With principal investigator Laura Esserman, MD, MBA, of the University of California, San Francisco, and co–principal investigator Donald Berry, PhD, of MD Anderson Cancer Center, I-SPY 2 will screen up to 12 different drugs in neoadjuvant therapy for breast cancer over the course of the trial. In order to do this, the trial designers received a master Investigational New Drug (IND) approval from the FDA—which allows them to graduate, drop, and add drugs seamlessly, without having to stop the trial to write a new protocol, dramatically reducing the time it takes to move from one drug to another. The simple device of having a common control arm is a major efficiency.
The focus of the trial is to match experimental drugs with tumor biomarker signatures. The trial is a prototype of personalized medicine. It is sponsored by the Cancer Biomarkers Consortium, which is a public-private partnership managed by the Foundation for the National Institutes of Health. The trial demonstrates the willingness and, indeed, the enthusiasm of pharmaceutical companies to work together to improve the speed and efficiency of cancer drug development.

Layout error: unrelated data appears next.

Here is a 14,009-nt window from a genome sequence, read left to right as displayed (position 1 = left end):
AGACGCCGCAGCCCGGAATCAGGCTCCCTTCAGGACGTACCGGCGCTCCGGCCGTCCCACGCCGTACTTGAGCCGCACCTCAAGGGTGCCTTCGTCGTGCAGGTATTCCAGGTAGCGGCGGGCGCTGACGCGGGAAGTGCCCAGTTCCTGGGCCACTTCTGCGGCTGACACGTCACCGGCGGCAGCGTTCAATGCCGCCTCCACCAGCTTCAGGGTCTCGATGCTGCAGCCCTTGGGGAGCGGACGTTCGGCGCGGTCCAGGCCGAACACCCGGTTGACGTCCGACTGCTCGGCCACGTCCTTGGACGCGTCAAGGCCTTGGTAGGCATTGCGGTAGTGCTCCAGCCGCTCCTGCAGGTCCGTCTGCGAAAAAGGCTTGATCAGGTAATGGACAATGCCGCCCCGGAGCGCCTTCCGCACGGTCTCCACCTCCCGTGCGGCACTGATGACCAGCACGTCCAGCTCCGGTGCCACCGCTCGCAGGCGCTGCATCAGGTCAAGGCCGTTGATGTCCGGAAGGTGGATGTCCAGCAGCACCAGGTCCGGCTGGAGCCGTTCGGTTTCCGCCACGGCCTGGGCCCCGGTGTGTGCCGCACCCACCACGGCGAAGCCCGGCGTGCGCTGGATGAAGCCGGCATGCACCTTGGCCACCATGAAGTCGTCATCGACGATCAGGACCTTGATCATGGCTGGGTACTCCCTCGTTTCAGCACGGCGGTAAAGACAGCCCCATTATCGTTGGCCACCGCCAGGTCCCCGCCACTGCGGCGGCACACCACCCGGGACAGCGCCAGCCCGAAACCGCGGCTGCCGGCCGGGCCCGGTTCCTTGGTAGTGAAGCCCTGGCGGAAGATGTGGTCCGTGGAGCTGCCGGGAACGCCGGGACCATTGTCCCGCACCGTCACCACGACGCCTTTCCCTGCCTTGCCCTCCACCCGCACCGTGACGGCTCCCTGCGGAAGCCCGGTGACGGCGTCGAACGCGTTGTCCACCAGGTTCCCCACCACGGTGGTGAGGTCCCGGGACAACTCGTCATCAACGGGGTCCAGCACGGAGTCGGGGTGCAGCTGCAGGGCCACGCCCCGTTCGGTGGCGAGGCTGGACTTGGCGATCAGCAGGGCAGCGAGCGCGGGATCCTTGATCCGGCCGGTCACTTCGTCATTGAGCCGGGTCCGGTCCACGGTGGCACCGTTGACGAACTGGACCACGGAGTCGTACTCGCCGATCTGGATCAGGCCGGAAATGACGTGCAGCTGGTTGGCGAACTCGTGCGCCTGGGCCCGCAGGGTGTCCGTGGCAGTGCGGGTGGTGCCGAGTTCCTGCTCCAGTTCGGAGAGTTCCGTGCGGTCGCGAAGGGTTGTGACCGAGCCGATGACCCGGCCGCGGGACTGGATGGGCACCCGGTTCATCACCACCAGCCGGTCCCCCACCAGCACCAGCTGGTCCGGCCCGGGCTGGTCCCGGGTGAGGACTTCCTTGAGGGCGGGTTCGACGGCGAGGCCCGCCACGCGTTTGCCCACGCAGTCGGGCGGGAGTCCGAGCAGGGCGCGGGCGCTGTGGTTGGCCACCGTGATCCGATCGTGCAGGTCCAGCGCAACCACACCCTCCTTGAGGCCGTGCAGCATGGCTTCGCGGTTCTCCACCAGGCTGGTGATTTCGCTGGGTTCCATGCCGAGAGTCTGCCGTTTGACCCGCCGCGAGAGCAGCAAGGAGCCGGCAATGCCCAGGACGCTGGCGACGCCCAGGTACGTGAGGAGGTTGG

Three new investigational agents currently in development have already been selected for testing as part of the first phase of the trial. These agents include:
The randomized controlled clinical trial has long been the gold standard for new cancer drugs to demonstrate worthiness of FDA approval; however, many experts contend that that our method of bringing drugs to the market is plagued by undue costs, long delays, and overregulation. According to Donald ...